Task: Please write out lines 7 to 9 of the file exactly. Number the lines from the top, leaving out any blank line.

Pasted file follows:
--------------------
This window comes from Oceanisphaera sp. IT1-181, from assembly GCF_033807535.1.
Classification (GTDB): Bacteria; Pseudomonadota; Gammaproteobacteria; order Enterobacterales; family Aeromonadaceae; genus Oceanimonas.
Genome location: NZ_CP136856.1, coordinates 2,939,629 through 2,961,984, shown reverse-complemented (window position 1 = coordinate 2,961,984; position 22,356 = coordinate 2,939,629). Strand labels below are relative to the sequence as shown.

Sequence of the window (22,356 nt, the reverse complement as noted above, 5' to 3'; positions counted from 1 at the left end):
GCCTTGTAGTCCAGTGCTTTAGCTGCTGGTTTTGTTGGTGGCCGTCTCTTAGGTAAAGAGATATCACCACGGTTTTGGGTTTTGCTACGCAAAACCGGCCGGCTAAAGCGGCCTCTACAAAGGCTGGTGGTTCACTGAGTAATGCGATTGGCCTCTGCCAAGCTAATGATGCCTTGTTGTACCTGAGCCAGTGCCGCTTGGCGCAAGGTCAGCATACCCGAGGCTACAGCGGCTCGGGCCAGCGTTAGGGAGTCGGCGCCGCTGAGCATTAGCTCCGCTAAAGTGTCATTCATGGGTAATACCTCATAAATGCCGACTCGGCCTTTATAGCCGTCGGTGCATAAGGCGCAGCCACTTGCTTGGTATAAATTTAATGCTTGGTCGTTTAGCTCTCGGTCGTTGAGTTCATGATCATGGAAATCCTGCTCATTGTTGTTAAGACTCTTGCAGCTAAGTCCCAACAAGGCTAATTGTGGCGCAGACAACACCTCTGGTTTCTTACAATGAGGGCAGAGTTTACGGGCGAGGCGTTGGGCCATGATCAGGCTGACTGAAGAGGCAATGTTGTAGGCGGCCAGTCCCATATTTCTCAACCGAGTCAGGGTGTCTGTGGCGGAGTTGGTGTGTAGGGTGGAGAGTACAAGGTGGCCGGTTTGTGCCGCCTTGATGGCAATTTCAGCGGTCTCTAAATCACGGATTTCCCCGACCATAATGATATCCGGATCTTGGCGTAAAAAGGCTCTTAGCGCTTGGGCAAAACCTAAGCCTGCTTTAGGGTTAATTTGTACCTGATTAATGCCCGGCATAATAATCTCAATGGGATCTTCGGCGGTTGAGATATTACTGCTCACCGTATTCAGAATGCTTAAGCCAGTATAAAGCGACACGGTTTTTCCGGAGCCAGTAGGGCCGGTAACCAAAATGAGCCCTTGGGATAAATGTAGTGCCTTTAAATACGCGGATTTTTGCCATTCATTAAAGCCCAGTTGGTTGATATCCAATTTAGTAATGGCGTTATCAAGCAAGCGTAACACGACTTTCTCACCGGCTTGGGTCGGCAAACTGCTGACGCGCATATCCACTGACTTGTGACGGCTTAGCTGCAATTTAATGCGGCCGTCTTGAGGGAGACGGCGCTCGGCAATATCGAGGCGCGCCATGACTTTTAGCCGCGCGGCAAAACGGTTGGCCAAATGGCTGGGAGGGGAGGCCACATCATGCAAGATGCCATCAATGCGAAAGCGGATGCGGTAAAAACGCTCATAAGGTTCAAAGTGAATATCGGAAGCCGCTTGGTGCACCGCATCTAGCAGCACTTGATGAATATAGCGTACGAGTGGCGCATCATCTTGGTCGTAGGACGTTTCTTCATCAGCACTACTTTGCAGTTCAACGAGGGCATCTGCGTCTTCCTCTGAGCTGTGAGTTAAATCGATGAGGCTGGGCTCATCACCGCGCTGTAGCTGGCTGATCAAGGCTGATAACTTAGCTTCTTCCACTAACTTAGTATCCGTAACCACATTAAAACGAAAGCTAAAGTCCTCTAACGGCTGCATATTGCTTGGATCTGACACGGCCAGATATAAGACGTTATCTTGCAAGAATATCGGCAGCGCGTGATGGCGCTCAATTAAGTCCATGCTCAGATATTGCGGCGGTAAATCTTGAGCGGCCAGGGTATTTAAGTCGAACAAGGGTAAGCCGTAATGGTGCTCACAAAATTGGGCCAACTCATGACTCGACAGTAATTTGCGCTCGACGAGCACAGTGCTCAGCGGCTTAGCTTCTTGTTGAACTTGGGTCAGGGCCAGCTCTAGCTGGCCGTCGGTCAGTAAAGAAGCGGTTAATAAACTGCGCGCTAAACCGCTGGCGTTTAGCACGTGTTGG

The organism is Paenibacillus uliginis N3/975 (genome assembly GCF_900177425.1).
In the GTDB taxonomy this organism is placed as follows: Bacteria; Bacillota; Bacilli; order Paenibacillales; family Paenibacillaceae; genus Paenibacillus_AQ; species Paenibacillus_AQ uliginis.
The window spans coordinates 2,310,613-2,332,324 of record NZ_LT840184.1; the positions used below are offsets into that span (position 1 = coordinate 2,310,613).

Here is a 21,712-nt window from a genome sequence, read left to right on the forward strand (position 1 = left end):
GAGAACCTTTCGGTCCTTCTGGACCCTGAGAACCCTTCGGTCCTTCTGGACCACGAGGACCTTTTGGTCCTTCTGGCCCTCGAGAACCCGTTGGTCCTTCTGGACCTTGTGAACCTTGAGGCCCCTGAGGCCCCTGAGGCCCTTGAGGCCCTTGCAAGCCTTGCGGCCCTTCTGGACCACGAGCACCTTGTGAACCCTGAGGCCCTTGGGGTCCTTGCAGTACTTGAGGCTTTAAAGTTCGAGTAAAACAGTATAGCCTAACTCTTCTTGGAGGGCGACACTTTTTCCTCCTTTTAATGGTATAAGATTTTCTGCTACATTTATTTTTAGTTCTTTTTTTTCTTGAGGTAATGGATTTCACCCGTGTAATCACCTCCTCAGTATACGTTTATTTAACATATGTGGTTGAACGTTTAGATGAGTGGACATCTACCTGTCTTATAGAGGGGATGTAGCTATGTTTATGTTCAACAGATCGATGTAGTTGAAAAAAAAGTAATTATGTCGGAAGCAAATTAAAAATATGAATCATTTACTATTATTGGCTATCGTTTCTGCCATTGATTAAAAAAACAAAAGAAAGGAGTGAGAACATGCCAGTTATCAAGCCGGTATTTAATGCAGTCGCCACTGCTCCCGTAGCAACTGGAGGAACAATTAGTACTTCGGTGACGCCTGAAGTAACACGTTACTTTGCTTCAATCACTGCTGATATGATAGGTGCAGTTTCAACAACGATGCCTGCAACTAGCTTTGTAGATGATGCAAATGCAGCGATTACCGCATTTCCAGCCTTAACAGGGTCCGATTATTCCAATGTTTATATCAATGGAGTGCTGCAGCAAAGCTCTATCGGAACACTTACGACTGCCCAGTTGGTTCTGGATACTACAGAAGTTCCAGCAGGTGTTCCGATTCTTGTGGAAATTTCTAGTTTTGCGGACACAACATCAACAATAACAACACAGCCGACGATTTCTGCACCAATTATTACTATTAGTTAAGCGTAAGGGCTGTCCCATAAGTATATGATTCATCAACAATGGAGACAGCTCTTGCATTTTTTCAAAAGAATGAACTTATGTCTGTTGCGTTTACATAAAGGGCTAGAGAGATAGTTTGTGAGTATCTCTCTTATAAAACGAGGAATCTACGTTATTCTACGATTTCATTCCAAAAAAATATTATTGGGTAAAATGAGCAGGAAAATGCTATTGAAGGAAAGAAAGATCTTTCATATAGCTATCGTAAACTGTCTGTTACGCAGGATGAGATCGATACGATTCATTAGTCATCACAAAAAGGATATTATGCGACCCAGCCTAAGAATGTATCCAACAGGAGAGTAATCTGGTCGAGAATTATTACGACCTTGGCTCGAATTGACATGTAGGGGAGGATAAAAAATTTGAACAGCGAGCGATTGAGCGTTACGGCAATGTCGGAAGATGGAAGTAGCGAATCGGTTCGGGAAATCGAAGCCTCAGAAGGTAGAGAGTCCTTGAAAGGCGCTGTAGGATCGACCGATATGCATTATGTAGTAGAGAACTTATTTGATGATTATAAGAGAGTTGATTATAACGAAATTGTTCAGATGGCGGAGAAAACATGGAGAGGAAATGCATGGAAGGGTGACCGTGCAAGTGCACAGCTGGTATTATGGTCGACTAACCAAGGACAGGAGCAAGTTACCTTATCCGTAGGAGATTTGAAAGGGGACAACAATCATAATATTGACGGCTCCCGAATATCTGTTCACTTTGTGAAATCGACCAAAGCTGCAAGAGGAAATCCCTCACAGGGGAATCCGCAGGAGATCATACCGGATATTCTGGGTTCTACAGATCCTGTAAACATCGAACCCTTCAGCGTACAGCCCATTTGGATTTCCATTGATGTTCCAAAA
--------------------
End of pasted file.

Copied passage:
In the GTDB taxonomy this organism is placed as follows: Bacteria; Bacillota; Bacilli; order Paenibacillales; family Paenibacillaceae; genus Paenibacillus_AQ; species Paenibacillus_AQ uliginis.
The window spans coordinates 2,310,613-2,332,324 of record NZ_LT840184.1; the positions used below are offsets into that span (position 1 = coordinate 2,310,613).

Here is a 21,712-nt window from a genome sequence, read left to right on the forward strand (position 1 = left end):